The organic corn, soy and wheat markets are not immune from the moderate to exceptional drought impacting much of the U.S. growing region. Mercaris notes that while rain is very much needed, there is a silver lining from all the dry weather when it comes to planting.
“Mercaris estimates that organic corn planting progress is up 16 percent year-over-year as of May 30 and organic soybeans are up 24 percent in the same time frame,” says Megan Thomas, economist for Mercaris. “The dry weather has really helped planting move ahead for both organic corn and organic soy in 2021, compared to the cool, wet spring U.S. farmers saw in 2020.”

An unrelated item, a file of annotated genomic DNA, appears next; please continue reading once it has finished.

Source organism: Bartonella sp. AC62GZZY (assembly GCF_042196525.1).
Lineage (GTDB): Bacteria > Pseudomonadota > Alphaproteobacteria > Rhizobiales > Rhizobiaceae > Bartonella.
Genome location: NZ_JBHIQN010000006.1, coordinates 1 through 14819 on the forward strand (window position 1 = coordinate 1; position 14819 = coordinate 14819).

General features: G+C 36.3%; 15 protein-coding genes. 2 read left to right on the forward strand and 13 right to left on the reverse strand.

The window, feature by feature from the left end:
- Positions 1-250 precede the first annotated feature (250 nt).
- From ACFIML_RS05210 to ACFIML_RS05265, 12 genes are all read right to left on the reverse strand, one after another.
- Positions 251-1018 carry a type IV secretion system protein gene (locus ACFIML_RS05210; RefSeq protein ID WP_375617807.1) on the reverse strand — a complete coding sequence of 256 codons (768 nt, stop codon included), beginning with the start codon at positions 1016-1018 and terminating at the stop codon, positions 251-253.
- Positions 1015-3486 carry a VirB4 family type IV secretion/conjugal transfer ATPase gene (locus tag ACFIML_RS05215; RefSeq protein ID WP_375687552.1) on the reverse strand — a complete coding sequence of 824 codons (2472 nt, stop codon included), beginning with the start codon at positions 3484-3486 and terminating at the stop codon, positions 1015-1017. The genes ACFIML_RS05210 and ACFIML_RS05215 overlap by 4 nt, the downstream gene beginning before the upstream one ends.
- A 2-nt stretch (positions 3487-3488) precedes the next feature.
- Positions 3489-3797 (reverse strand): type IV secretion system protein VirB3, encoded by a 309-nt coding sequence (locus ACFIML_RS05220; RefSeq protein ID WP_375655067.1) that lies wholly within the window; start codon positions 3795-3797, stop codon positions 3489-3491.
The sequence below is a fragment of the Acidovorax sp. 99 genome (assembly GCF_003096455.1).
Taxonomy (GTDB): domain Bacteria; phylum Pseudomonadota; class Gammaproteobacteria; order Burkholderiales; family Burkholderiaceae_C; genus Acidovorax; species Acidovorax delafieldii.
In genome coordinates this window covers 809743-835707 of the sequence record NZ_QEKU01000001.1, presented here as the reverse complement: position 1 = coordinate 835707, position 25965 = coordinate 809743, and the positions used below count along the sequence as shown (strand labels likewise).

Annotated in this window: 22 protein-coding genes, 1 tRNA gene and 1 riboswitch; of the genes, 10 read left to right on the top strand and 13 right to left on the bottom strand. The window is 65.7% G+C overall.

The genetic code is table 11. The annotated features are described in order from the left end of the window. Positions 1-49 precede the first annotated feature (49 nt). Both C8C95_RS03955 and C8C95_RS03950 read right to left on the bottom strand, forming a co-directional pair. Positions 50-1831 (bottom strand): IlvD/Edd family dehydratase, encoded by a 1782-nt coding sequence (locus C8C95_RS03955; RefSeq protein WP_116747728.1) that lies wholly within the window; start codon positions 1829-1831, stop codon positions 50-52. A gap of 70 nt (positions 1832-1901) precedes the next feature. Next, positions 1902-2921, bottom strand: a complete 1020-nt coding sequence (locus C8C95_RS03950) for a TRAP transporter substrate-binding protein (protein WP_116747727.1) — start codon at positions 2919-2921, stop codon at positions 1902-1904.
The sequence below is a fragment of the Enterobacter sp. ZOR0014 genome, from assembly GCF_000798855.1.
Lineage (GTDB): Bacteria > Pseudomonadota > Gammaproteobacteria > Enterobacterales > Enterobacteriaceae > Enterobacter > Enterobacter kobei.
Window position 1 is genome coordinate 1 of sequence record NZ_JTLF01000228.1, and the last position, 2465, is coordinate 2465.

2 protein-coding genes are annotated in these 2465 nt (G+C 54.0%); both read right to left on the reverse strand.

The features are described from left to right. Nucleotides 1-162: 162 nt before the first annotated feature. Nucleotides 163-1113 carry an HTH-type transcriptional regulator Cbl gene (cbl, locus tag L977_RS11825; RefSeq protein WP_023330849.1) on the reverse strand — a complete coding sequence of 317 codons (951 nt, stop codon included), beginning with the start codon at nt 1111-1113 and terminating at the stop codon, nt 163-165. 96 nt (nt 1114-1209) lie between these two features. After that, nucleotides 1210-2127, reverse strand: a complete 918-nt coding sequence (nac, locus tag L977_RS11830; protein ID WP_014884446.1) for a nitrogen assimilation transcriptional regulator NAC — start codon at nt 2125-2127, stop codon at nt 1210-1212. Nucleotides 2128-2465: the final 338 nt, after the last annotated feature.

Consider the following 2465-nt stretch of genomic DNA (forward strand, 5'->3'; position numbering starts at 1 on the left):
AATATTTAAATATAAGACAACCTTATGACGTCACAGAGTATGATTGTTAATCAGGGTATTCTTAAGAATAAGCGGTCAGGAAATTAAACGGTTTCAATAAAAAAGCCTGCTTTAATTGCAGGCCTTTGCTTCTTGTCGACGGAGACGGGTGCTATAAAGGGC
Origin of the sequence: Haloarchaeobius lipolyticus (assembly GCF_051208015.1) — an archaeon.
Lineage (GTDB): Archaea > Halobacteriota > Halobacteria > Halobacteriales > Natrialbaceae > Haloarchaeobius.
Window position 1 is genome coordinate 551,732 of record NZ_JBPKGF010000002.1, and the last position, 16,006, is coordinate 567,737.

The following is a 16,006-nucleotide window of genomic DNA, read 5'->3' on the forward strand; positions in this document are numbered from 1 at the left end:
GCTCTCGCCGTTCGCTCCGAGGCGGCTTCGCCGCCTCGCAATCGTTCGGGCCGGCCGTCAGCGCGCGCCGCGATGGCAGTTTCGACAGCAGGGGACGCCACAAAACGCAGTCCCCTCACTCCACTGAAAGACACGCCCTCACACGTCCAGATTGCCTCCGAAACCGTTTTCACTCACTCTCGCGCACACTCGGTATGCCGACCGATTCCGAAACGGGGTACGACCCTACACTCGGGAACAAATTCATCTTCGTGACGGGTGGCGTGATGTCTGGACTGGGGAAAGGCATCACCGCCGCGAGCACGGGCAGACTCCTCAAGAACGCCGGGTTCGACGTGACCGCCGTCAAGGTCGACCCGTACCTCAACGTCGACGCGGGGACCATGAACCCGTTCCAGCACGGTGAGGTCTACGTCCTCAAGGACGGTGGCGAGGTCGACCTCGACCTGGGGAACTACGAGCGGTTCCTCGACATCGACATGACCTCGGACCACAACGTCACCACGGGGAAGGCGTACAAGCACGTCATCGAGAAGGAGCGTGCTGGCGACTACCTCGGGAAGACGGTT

The Dakotas saw the biggest shift in year over year planting progress, with North Dakota’s organic corn planting going from 26 percent a year ago to 73 percent this year and organic soybeans shifting from 12 percent in 2020 to 65 percent this year. South Dakota’s corn and soybean planting shifted from 72 percent to 93 percent and 44 percent to 86 percent, respectively.
“The extreme drought in the Dakotas and parts of the Midwest is something we are keeping a close eye on moving forward,” adds Thomas. “These weather conditions could have a significant impact on fall harvest, prices and imports for corn and soybeans, as well as an uncertain impact on planting and harvesting organic wheat.”
In addition to planting progress, the Mercaris Monthly Update provides pricing trends and y/y insights for the organic feed corn, organic feed soybeans, organic hard red spring wheat and organic red winter wheat markets, as well as the latest import data. To see the latest report, visit www.mercaris.com.